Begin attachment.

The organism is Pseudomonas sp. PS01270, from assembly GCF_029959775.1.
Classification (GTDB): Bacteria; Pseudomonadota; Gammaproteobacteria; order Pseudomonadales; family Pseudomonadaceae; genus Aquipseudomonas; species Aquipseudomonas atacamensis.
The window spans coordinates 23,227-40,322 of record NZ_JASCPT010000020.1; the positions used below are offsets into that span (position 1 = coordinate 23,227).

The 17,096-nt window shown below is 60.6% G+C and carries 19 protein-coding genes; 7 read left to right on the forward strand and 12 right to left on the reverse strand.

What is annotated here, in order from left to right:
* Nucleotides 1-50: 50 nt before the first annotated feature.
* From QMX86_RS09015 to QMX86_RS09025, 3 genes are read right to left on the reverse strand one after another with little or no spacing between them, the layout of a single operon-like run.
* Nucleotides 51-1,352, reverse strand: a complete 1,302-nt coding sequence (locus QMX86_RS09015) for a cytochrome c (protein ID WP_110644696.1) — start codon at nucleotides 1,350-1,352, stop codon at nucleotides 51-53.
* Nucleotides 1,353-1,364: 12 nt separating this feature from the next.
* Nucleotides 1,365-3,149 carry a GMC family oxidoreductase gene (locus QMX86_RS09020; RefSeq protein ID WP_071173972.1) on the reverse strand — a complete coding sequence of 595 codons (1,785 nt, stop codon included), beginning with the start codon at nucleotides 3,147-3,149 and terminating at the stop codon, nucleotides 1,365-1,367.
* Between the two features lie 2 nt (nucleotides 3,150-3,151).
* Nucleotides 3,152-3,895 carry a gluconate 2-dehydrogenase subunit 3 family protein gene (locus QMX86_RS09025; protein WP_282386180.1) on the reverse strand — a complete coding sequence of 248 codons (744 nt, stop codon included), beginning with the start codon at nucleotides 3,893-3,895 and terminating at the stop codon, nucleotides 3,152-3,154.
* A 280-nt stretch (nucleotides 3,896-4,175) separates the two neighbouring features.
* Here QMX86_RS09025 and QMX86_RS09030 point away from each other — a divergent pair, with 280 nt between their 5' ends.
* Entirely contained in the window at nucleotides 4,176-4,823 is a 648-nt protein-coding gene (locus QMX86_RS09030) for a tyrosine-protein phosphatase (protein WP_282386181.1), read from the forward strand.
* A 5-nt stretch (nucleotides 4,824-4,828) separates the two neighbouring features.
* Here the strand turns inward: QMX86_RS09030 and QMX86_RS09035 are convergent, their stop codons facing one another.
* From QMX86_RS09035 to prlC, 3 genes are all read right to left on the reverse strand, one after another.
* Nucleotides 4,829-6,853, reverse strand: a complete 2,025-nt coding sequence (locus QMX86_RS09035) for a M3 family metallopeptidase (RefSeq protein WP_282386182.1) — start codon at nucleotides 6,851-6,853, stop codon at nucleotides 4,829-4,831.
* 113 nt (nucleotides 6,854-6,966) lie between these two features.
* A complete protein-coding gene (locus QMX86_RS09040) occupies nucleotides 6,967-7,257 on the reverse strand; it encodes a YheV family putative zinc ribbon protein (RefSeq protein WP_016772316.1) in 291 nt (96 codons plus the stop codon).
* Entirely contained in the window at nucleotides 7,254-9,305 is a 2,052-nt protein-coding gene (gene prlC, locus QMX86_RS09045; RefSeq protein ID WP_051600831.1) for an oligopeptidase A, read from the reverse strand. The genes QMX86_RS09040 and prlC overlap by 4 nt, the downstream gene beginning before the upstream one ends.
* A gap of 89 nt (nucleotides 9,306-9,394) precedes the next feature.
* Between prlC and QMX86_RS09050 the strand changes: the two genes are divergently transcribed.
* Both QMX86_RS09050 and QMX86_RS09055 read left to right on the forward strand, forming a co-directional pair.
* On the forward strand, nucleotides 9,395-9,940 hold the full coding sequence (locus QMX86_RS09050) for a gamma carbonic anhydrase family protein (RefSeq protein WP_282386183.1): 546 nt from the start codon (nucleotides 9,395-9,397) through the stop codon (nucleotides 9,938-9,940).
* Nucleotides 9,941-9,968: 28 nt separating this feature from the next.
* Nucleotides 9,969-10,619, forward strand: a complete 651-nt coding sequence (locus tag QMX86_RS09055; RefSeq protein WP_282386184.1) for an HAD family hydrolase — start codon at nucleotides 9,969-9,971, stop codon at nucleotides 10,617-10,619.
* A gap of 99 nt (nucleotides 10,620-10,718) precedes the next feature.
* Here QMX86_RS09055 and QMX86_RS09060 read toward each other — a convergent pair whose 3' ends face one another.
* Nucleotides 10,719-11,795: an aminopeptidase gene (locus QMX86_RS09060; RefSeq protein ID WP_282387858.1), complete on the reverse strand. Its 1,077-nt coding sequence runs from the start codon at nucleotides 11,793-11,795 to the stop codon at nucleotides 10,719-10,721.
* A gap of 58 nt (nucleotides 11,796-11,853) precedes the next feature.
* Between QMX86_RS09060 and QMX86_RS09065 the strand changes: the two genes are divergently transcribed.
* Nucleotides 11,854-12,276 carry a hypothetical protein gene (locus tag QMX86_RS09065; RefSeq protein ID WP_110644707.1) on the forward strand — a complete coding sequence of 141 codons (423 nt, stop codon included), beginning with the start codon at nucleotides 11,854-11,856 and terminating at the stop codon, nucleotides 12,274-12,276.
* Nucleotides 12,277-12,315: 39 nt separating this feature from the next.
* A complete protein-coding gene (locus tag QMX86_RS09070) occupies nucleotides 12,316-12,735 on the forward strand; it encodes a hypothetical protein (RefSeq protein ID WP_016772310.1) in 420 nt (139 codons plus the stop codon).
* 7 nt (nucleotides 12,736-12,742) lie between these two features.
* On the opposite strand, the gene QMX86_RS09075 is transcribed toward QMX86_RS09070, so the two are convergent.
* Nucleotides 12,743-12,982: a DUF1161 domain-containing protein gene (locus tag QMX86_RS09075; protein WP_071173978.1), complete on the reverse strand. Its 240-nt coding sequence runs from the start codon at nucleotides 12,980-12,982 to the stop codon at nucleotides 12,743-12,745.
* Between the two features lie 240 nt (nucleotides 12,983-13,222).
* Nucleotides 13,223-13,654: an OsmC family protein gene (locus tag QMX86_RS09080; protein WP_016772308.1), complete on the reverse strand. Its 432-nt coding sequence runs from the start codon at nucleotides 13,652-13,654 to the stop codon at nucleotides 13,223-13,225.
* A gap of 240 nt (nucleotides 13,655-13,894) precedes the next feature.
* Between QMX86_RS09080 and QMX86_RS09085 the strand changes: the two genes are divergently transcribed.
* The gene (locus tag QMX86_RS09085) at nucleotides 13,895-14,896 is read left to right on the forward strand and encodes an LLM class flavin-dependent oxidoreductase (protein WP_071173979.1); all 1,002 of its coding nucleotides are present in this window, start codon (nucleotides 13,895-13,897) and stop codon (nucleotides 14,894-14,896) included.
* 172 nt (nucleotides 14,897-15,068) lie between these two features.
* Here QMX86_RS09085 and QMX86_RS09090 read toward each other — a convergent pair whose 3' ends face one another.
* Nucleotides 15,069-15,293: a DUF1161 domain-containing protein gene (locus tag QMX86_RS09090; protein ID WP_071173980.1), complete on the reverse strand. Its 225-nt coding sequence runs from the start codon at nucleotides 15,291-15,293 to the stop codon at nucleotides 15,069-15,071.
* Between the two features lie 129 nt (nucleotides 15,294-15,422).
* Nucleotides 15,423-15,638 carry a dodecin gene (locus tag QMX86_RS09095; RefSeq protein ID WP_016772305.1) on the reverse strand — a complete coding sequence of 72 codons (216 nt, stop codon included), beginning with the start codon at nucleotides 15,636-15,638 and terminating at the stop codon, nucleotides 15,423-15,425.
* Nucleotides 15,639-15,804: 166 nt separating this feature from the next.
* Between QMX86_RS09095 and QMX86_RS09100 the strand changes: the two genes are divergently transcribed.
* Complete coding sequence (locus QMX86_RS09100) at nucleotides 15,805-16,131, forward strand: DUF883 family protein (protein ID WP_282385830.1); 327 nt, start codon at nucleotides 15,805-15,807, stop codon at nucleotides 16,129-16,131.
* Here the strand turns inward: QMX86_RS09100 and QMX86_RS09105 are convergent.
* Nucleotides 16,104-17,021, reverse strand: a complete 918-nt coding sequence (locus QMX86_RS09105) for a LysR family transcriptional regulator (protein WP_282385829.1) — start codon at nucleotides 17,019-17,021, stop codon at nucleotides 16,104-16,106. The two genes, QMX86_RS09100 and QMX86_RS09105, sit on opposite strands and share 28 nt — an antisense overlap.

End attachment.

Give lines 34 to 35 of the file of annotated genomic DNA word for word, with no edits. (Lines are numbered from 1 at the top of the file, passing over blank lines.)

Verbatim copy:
* Nucleotides 11,854-12,276 carry a hypothetical protein gene (locus tag QMX86_RS09065; RefSeq protein ID WP_110644707.1) on the forward strand — a complete coding sequence of 141 codons (423 nt, stop codon included), beginning with the start codon at nucleotides 11,854-11,856 and terminating at the stop codon, nucleotides 12,274-12,276.
* Nucleotides 12,277-12,315: 39 nt separating this feature from the next.